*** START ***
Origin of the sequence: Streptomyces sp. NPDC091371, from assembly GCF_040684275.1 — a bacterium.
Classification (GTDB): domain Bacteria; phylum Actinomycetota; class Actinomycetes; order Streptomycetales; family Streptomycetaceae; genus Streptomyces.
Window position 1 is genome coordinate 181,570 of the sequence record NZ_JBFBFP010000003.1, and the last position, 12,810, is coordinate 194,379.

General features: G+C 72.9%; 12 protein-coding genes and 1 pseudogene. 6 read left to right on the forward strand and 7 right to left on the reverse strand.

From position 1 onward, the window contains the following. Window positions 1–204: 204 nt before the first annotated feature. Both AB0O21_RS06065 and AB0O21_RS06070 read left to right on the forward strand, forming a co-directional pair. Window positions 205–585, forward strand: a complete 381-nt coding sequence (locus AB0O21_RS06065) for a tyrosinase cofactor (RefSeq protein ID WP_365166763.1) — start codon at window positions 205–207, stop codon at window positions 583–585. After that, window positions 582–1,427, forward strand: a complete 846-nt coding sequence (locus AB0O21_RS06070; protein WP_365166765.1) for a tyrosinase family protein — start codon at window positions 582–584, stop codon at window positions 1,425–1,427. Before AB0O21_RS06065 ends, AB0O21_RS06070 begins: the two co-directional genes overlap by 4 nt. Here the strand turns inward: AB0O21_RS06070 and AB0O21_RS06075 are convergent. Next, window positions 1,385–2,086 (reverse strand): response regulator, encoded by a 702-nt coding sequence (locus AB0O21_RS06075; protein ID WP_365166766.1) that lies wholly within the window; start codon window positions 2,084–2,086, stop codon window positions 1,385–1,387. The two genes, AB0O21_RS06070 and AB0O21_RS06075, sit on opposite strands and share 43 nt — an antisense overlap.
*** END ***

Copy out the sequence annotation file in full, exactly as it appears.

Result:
Origin of the sequence: Streptomyces sp. NPDC091371, from assembly GCF_040684275.1 — a bacterium.
Classification (GTDB): domain Bacteria; phylum Actinomycetota; class Actinomycetes; order Streptomycetales; family Streptomycetaceae; genus Streptomyces.
Window position 1 is genome coordinate 181,570 of the sequence record NZ_JBFBFP010000003.1, and the last position, 12,810, is coordinate 194,379.

General features: G+C 72.9%; 12 protein-coding genes and 1 pseudogene. 6 read left to right on the forward strand and 7 right to left on the reverse strand.

From position 1 onward, the window contains the following. Window positions 1–204: 204 nt before the first annotated feature. Both AB0O21_RS06065 and AB0O21_RS06070 read left to right on the forward strand, forming a co-directional pair. Window positions 205–585, forward strand: a complete 381-nt coding sequence (locus AB0O21_RS06065) for a tyrosinase cofactor (RefSeq protein ID WP_365166763.1) — start codon at window positions 205–207, stop codon at window positions 583–585. After that, window positions 582–1,427, forward strand: a complete 846-nt coding sequence (locus AB0O21_RS06070; protein WP_365166765.1) for a tyrosinase family protein — start codon at window positions 582–584, stop codon at window positions 1,425–1,427. Before AB0O21_RS06065 ends, AB0O21_RS06070 begins: the two co-directional genes overlap by 4 nt. Here the strand turns inward: AB0O21_RS06070 and AB0O21_RS06075 are convergent. Next, window positions 1,385–2,086 (reverse strand): response regulator, encoded by a 702-nt coding sequence (locus AB0O21_RS06075; protein ID WP_365166766.1) that lies wholly within the window; start codon window positions 2,084–2,086, stop codon window positions 1,385–1,387. The two genes, AB0O21_RS06070 and AB0O21_RS06075, sit on opposite strands and share 43 nt — an antisense overlap.